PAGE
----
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Locked Door Puzzle 2013 Summary

I stopped doing the monthly updates a few months ago. They’re not cancelled but I had to put them on hold. Suze and Melissa are beginning work on new projects and as they’re not yet announced it’s really hard to talk about what they’ve been doing lately. I’ve had my head down finishing off Journal and some client work we’ve been doing. So there’s not been a lot to say publicly at least. However I wanted to write something for the new year about how things have been in 2013.

Kairo Lingers

I started 2013 in a pretty weird place. Kairo was finally finished after what had become a torturous three year development hell. It had reviewed well but I wasn’t on Steam at that point so sales weren’t yet paying the bills. I knew it had a lot more potential so I was porting it to other platforms and constantly trying to promote my Greenlight page. 2012 had really torn me down so I went into 2013 hoping to rebuild everything better and that’s kind of how it went.

In January Kairo came out on iOS and got featured by Apple leading to better sales than the PC version has managed. I eventually managed to get a Valve deal and in April Kairo launched on Steam. It was bit of a shock to the system. My expectations were pretty high based on all the hype around indie success stories on Steam. In truth we did not sell spectacular numbers on Steam at first, it did well, enough to live on but dreams of vast wads of cash did not magically appear. Thankfully one great thing about Steam for me is the long tail, Kairo has continued to make money every month and performs well during sales even without front page promotion. It’s keeping the lights on.

Journal Returns

We went out to PAX East again, this time to take Journal. In all honesty when I signed up in late 2012 for the space at the Megabooth I had no idea what game we’d be showing. The build we showed of Journal came together at the very last minute. I was up until 5am the night before we were demoing getting it actually playable. I rolled up to the booth on a mere 3 hours sleep with very low expectations for the event. In reality the response at PAX was beyond anything we could have imagined.

Journal is a project I’ve been trying to work on since the start of 2007. However after multiple aborted attempts at the project it had been shelved to make Kairo. I probably should have left such a cursed project alone but I really wanted to see it through so we returned to it and cobbled together a pretty rough demo for PAX to genuinely gauge what people thought of it. I kind of expected such a story focused game to utterly tank at an event like PAX.

I know there’s a lot of very valid issues with PAX by many in the press and the indie scene however as an indie developer the benefits I get form being there are huge. Not only did I get a ton of genuine player feedback on the game, the range of press and business opportunities that came from being there are immeasurable. I left the event feeling totally reenergised about Journal, people really connected with the game so I had to give it my all.

Bristol Studio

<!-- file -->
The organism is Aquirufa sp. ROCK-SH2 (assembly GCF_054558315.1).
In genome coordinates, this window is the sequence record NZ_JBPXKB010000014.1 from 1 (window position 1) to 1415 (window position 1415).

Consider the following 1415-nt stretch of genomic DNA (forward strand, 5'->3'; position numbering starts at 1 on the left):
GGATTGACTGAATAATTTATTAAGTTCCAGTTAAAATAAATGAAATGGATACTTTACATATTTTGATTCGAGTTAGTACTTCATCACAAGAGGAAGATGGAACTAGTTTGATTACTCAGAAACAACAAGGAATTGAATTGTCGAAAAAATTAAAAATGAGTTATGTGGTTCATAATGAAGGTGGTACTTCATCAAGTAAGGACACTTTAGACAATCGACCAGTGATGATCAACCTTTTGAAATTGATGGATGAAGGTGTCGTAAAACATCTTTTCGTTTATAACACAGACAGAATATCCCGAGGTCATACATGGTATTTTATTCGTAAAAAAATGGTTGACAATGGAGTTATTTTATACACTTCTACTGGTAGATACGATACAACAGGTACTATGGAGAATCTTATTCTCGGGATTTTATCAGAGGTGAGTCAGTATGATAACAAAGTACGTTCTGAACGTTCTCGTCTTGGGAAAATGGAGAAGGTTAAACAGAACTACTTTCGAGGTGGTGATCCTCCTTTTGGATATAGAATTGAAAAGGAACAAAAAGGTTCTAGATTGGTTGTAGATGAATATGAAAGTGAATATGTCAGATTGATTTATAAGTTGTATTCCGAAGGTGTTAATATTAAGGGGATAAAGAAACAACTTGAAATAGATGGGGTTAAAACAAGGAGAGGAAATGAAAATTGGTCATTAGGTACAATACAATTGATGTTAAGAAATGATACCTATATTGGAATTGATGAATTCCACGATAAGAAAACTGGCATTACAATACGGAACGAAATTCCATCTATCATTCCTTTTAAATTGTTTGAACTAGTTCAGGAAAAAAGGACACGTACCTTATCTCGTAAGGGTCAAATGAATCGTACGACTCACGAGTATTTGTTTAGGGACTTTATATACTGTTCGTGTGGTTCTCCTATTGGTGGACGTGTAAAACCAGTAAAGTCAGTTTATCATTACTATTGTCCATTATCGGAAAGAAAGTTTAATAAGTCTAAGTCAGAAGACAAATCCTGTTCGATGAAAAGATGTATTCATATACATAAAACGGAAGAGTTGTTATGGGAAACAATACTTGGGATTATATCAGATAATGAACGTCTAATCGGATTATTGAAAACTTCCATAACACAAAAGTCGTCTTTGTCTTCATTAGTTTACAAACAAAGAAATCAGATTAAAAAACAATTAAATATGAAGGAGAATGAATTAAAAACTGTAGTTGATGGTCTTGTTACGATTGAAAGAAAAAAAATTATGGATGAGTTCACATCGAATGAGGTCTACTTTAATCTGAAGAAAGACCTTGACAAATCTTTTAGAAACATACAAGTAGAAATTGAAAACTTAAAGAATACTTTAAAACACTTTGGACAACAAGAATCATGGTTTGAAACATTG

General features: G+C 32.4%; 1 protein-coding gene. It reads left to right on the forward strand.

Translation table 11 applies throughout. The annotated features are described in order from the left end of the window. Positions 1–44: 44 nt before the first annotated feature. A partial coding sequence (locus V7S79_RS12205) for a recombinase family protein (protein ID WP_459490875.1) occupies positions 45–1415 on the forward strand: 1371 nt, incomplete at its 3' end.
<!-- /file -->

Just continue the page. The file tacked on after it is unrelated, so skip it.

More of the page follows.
Working on my own on Kairo was really miserable for me. I have fond memories of my days working on the white chamber with Paul and Zak. I wanted to work with people again and so I decided to re-invest most of the money I earned from Kairo along with most of my inheritance into growing as a company. So I hired two of my closest friends Melissa and Suze, both talented artists, and we relocated from London to Bristol. Now operating as small studio.

I’ve no ambition to become a huge company, and if grow anymore I want to keep it to five people or under. It’s important to me that the games we make are personal expressions and not just the compromise of a melting pot of opinions. Besides running a three person studio has proved much harder than I could have imagined, I think I’d have a breakdown if I was running anything bigger.

Year’s End

As the year comes to a close Journal is nearly done. Melissa has finished all her artwork for it and I’m just finalising the dialogue and some of the dream sequences. I’m hoping to come out late January if all the stars align but we’ll see. I’m also hoping out “other project” will come out along a similar timescale. So for me 2013 was a year about building myself and the company up from a pretty low point. Putting things in place so that we can do some great things in the years to come.

Going forward I decided 2014 would be a very different year for the studio. Rather than making another “game by Richard Perrin” I decided to give both my artists a chance to put something out there themselves. Each of them are working on their own game project, where they are designing and producing all the content themselves and I’m supporting with the coding and design consultation. They’ve both come up with great (and very different) ideas and I’m looking forward to spending a year helping them come to fruition.

Between helping them I’ll probably be working on a bunch of prototypes and ideas for projects I’ve had rattling around. I’m very interested in a developing my own game making tool for beginners and have a semi functional prototype for that already. Whatever I make I know it’s going to a very productive year.

Welcome to the home of Locked Door Puzzle, the independent game development studio of Richard Perrin located in Bristol.

My primary focus is on creating expressive games that explore different forms of interactive storytelling.

For contact details check the about page.